Saturday, April 13, 2013

The Philippines

The Philippines

A History of the Philippines: From Indios Bravos to Filipinos



As a Spanish language major, I cannot tell you how many times I have had to sit through presentations about the Spanish-American War of 1898. It seemed like every semester I took a Spanish course, the  War of 1898 would be doubtlessly mentioned in at least 2 student presentations. If through a “Spain” lens, it would be mentioned as the monumental moment in which Spain ceased to be an imperial power. If through the “Latin America” lens, it would be mentioned as the monumental moment in which the United States began to actively seek to influence the internal affairs of the countries of Latin America. 

One of the points of the presentation would always sound something like this: “As well as gaining considerable influence over Cuba through the Platt Amendment, the United States also gained control over the remaining Spanish territories of Guam, Puerto Rico, and the Philippines.” I will admit that I never really thought deeply about this point. The idea that there is an Asiatic island nation that was not only a part of the Spanish empire (despite the very pronounced geographic distance), but also the empire of the United States empire is a topic that now very much interests me. In my experience as a United States American, the Philippines is not really mentioned – although it was an integral part of our identity and our foreign policy for some time. Likewise, in Spain, the Philippines never came up in conversation, the way that other countries colonized by Spain would.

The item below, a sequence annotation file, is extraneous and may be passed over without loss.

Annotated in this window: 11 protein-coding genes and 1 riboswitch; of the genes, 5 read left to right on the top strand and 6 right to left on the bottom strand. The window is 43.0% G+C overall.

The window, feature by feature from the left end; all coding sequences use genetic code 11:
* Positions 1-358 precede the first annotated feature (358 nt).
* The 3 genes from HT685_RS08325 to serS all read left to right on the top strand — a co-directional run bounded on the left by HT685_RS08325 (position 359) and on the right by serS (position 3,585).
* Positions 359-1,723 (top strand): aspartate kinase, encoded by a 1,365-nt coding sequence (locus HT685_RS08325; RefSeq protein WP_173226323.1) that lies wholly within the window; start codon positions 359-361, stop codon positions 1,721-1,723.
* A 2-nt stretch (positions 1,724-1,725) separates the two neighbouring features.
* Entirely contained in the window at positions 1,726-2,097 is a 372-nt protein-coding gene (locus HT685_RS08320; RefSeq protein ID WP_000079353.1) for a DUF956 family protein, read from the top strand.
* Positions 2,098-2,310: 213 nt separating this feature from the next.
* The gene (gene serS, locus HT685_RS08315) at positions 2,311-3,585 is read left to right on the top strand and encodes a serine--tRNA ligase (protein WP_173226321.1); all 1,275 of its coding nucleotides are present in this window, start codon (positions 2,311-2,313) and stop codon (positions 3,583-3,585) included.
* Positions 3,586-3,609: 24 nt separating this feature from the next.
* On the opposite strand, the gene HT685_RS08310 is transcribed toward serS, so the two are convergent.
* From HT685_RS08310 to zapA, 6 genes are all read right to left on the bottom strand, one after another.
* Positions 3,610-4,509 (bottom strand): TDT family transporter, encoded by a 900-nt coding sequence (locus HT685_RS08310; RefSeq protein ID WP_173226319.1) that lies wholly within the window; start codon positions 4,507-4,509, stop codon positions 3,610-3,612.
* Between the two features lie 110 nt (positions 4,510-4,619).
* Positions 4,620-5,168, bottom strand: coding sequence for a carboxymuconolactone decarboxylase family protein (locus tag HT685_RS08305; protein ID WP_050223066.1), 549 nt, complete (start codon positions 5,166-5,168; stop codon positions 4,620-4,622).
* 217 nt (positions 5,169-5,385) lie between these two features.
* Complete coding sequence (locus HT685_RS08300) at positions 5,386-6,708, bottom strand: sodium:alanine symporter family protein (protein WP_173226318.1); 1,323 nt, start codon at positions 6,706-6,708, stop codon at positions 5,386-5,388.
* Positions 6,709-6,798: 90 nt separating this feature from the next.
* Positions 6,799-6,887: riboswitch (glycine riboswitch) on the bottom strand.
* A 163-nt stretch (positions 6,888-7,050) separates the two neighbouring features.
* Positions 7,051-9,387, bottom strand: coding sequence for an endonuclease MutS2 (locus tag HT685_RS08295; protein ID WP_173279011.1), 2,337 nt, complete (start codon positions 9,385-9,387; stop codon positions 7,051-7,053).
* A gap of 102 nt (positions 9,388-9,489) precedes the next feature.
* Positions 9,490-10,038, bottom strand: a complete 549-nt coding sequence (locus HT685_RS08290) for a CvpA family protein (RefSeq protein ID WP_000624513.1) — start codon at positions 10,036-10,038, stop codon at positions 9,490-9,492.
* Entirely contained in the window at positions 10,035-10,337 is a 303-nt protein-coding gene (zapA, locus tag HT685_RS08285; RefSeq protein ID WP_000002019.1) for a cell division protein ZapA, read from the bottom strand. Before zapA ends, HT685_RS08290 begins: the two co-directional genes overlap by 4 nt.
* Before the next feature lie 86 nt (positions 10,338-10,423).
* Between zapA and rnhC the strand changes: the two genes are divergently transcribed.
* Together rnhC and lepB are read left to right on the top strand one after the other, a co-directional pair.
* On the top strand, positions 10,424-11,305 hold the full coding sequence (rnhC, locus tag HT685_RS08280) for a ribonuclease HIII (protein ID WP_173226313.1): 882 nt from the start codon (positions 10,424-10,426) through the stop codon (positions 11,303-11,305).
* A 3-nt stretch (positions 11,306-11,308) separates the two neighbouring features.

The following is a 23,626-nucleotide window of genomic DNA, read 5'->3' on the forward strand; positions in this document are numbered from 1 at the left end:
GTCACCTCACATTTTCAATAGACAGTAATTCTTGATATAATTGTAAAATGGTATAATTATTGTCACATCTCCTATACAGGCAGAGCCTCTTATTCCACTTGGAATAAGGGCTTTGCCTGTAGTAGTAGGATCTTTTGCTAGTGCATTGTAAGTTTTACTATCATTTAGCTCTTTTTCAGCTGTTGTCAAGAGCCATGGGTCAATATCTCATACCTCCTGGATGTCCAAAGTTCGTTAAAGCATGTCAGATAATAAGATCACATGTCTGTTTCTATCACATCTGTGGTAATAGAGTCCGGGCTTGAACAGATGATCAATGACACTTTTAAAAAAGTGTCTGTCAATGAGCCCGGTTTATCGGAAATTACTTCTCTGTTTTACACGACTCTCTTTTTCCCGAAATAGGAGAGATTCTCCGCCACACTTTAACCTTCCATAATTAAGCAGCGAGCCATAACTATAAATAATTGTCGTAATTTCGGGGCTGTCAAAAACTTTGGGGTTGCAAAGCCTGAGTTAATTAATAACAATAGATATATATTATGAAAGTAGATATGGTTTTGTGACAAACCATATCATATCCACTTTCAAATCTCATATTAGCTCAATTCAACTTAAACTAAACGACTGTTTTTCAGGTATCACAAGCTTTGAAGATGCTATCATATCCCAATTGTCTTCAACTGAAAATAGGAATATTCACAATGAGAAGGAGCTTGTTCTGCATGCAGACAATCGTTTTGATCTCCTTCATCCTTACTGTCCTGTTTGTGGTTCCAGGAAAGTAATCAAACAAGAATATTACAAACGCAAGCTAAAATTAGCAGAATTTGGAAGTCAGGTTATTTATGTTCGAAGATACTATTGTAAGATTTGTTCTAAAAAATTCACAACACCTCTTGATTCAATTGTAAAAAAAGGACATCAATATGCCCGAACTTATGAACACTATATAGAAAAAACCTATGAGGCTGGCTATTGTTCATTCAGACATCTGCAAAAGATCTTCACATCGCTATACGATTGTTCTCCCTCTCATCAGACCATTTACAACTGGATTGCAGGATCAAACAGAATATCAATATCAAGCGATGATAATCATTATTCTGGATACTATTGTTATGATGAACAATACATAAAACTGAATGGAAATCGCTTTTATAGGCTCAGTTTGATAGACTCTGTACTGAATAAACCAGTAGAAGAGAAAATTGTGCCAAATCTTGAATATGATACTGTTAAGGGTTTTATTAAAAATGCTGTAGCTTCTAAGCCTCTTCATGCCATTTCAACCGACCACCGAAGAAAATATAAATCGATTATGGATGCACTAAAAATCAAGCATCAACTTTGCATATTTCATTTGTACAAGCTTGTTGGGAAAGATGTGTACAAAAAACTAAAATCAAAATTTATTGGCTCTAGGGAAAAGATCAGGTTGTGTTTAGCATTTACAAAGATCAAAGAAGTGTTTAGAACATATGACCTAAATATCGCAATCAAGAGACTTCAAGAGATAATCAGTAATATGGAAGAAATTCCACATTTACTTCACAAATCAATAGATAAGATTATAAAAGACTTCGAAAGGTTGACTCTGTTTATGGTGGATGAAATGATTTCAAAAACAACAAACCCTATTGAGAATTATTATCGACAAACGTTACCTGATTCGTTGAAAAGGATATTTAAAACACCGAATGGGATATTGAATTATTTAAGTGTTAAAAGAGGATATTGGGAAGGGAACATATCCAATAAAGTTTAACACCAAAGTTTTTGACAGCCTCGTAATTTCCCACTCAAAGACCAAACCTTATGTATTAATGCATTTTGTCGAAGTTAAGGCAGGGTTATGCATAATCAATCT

Knowing very little about this area of the world, I decided to buy an historical overview of the Philippines entitled “A History of the Philippines: From Indios Bravos to Filipinos” by Luis H. Francia. The main topics of the book are the Philippines’ colonial history and the challenges the country faces in trying to break out of colonialism, particularly evident in the dictatorship of Ferdinand Marcos who was President of the country from 1965 to 1986. Colonialism is by far the greatest and driving force of the nature of the Philippines, which is an island nation that is spread out, encompassing a large range of diverse peoples. It is important to note that the Philippines was ruled by a colonial power from 1565 to after World War II – first by the Spanish, then by the United States, and finally, by the Japanese. “For all of the cultural, racial, and political differences among the three, they exhibited the same attitude towards the indigenous population: couched in official rhetoric, the natives were to be saved from themselves – whether through Spanish Catholicism or U.S. democracy or Japanese ascetism” (page 14.)